Liberal Democrats tell Congress that Trump’s actions are impeachable

Three legal experts told U.S. lawmakers on Wednesday that President Donald Trump’s efforts to pressure Ukraine to investigate a political rival amounted to impeachable offenses, in a hearing that laid the groundwork for formal charges to be filed against the president.

Democrats on the House of Representatives Judiciary Committee said they may look beyond Trump’s relations with Ukraine as they draw up articles of impeachment, to include his earlier efforts to impede former Special Counsel Robert Mueller’s investigation of his campaign’s relations with Russia

“The president’s alleged offenses represent a direct threat to the constitutional order,” Judiciary Committee Chairman Jerrold Nadler said.

The impeachment inquiry, launched in September, focuses on Trump’s request that Ukraine conduct investigations that could harm political rival Joe Biden, a leading contender for the Democratic 2020 presidential nomination.

The hearing on Wednesday was the committee’s first to examine whether Trump’s actions qualify as “high crimes and misdemeanors” punishable by impeachment under the U.S. Constitution.

Three law professors chosen by the Democrats made clear during the lengthy session that they believed Trump’s actions constituted impeachable offenses.

“If what we’re talking about is not impeachable, then nothing is impeachable,” said University of North Carolina law professor Michael Gerhardt.

But George Washington University law professor Jonathan Turley, who was invited by the Republicans, said he did not see clear evidence of illegal conduct. He said the inquiry was moving too quickly and lacked testimony from people with direct knowledge of the relevant events.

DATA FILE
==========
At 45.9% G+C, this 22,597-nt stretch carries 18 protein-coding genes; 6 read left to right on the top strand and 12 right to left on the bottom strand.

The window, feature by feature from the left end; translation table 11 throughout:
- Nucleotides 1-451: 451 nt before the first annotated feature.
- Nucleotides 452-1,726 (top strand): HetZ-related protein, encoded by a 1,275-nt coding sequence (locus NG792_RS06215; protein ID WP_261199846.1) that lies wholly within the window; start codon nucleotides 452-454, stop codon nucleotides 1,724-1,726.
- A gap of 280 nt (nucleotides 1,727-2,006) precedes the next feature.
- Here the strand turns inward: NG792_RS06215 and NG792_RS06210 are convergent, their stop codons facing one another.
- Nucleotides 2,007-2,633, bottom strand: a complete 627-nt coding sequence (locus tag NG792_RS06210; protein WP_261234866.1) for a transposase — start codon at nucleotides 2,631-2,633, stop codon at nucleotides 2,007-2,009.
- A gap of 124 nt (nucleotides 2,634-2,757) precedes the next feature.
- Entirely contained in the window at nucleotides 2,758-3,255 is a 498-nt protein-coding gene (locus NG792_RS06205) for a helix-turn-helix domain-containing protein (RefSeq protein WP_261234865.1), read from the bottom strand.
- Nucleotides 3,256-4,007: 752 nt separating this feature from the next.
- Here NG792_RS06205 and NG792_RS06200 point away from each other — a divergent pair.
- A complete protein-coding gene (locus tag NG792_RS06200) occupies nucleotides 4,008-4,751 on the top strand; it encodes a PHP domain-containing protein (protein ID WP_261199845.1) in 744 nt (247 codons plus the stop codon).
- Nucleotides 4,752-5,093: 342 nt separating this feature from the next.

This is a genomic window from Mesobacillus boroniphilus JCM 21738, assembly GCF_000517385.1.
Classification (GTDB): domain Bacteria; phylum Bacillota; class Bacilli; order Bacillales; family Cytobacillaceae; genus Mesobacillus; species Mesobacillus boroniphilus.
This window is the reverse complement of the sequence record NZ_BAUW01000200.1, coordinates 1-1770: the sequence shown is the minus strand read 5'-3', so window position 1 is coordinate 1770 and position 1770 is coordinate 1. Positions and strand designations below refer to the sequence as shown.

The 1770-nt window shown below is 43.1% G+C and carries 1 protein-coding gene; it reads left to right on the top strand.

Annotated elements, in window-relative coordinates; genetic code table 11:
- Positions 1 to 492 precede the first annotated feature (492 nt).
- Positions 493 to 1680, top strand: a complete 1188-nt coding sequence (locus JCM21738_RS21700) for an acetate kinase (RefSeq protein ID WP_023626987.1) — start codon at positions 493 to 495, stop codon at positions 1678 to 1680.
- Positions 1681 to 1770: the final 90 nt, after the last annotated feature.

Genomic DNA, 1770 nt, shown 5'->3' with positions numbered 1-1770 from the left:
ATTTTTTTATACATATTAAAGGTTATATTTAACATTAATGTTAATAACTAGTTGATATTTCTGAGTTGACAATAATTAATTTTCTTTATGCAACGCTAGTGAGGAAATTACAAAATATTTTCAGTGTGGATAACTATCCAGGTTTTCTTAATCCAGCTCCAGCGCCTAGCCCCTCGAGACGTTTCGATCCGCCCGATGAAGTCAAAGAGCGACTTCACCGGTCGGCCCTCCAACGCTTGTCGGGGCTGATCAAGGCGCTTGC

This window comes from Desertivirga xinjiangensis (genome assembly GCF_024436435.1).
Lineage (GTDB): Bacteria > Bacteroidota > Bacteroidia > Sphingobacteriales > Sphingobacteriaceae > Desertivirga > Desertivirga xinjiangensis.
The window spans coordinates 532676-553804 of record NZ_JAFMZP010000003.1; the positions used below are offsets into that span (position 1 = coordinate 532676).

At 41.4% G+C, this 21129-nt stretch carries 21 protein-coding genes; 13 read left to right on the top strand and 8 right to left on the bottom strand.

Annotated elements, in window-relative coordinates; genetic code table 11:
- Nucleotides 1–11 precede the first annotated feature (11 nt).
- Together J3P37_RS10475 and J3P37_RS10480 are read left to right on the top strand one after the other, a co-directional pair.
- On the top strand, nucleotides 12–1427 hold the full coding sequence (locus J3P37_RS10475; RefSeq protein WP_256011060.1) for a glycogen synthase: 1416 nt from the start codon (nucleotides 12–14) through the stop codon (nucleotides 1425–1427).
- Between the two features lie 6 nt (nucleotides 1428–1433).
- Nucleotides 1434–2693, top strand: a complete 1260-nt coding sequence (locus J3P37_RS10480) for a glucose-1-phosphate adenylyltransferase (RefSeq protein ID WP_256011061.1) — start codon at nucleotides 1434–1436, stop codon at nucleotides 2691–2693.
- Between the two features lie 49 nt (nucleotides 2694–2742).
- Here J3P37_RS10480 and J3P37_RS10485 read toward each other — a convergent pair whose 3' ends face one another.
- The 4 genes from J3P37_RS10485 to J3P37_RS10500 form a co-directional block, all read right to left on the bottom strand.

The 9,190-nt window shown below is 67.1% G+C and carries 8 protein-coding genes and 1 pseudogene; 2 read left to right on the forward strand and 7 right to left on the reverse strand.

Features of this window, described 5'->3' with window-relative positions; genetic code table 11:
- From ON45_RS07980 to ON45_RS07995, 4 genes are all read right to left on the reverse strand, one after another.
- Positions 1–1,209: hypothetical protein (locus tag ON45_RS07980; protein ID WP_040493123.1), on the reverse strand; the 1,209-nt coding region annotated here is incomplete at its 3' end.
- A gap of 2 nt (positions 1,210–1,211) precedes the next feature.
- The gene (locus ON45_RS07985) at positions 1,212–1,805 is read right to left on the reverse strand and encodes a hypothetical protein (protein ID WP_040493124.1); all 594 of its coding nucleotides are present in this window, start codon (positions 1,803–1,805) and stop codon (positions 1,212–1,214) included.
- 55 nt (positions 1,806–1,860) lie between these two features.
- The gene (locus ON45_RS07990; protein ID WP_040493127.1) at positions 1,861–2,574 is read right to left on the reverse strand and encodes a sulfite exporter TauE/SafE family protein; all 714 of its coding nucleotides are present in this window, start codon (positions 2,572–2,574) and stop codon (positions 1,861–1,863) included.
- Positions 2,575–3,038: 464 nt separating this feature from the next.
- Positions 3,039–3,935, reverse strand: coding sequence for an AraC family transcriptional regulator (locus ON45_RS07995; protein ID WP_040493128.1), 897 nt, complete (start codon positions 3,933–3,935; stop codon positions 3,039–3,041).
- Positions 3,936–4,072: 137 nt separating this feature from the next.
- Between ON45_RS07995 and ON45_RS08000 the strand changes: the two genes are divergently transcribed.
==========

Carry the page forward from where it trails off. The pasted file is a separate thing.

“One can oppose President Trump’s policies or actions but still conclude that the current legal case for impeachment is not just woefully inadequate, but in some respects, dangerous, as the basis for the impeachment of an American president,” said Turley, who added that he did not vote for Trump.

Trump has denied wrongdoing.

In London for a NATO meeting, he called a report by House Democrats released on Tuesday that laid out possible grounds for impeachment a “joke” and appeared to question the patriotism of the Democrats, asking: “Do they in fact love our country?”

EXTENDING FOCUS BEYOND UKRAINE?
Democrats who control the House may vote by the end of the year on impeachment charges that could include abuse of power, bribery, obstruction of Congress and obstruction of justice. Lawmakers say no decision has been made at this point.

Democratic aides said Trump’s efforts to pressure Ukraine echoed his attempts to impede Mueller’s investigation. Both episodes, they said, demonstrated a pattern of behavior by which Trump invited foreign governments to interfere in U.S. elections and obstructed investigations into his actions.

But they stopped short of saying it could form the basis for a separate article of impeachment.

Moderate Democrats might not back that approach. “We have been taking the country down this road on this very targeted issue of Ukraine,” said Democratic Representative Elissa Slotkin, who won a Republican-controlled seat in Michigan last year. “And that’s what I think we should focus on.”

If the House votes to impeach Trump, the Republican-controlled Senate would have to vote on whether to remove him from power. Republicans in both chambers have stuck with the president, blasting the impeachment effort as an attempt to undo his surprise victory in the 2016 election.